The fact that the leading source of visitors come from Indonesia and nearly all of Timor-Leste’s visitors enter the country through an Indonesian gateway city (excepting air passengers via Darwin on Air North), means it can be persuasively argued that Timor-Leste’s ability to grow its tourism sector depends to a great extent on cooperation with its almost “all-embracing” Indonesian neighbor.
In the course of researching this study, a wide range of current impediments that are slowing or preventing the creation of a robust National Tourism Industry in Timor-Les- te were identified that, if satisfactorily addressed with the recommendations presented herein, will very quickly boost arrival numbers to an extent that will see the official goal of 200,000 foreign visitors by 2030 easily surpassed in the early years of the next decade.

Organisations: The Asia Foundation Authors:

2021, Report
2020 ECONOMIC IMPACT OF COVID-19 ON MSMEs and Timor-Leste’s Tourism Sector

Over the course of 2020, the Covid-19 pandemic had an unprecedented global impact, with the death toll surpassing more than one million by the end of the year. Many regions of the world continue to report rising infection numbers, and this is even the case in countries where infection numbers and deaths were declining. Also, the global recession, as well as local containment measures have had a serious impact on domestic economies.

Organisations: The Asia Foundation


2020, Report
The Asia Foundation publishes report on the outlook for aviation and the tourism industry in Timor-Leste, in light of the COVID-19 crisis

Situated on the southeastern periphery of Southeast Asia and endowed with unspoiled and exquisite natural attractions, Timor-Leste is a magnet for adventuresome tourists. Leisure travelers injected roughly 23.2 million much-needed dollars into the country’s economy in 2019, and success in capturing a larger share of Southeast Asia’s robust tourism market would make a significant contribution to the nation’s development.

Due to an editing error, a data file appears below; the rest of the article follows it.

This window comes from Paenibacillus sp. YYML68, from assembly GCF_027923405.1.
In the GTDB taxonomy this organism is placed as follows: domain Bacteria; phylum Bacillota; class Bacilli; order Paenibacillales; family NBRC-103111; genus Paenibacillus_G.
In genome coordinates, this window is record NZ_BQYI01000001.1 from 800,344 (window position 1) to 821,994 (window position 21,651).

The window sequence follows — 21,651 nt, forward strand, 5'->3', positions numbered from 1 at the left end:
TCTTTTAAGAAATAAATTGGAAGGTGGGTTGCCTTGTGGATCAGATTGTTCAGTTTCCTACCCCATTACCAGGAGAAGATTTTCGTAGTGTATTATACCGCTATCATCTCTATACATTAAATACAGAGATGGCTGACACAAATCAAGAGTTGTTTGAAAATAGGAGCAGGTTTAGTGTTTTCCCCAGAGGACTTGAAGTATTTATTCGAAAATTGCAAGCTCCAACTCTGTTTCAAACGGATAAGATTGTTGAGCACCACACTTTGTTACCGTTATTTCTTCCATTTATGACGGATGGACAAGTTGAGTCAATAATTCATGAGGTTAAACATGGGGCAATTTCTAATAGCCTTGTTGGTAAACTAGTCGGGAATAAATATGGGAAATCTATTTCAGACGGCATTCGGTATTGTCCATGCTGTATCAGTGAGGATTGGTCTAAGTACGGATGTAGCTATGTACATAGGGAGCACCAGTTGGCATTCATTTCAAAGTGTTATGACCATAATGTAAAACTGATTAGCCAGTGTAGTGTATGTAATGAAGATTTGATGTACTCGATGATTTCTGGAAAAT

Tourism is relatively labor intensive, and with the right mix of products, services, and supporting infrastructure it could bring widespread economic benefits and create jobs for a burgeoning youth population. The National Tourism Policy has a stated goal of 200,000 tourist visits per year by 2030, which would energize the petroleum-dependent economy, but the harsh reality is that costly airfares, poor connectivity, and inadequate airports have kept this goal out of reach.

With the emergence of the Covid-19 pandemic, aviation operations have now been reduced to relief flights to repatriate citizens, emergency medical flights, and deliveries of urgently needed medical supplies. The resulting financial impact throughout the aviation industry has been severe.

Healthy airlines are particularly dependent on reliable cash flow. The International Civil Aviation Organization estimates that the world’s airlines have lost 213 to 257 billion dollars in income since the beginning of the crisis. The general picture is that some airlines have already gone out of business, while others are being restructured or just holding on by a thread. Staff have been laid off, fleets have been pruned, aircraft orders have been cancelled, and less profitable routes are being eliminated.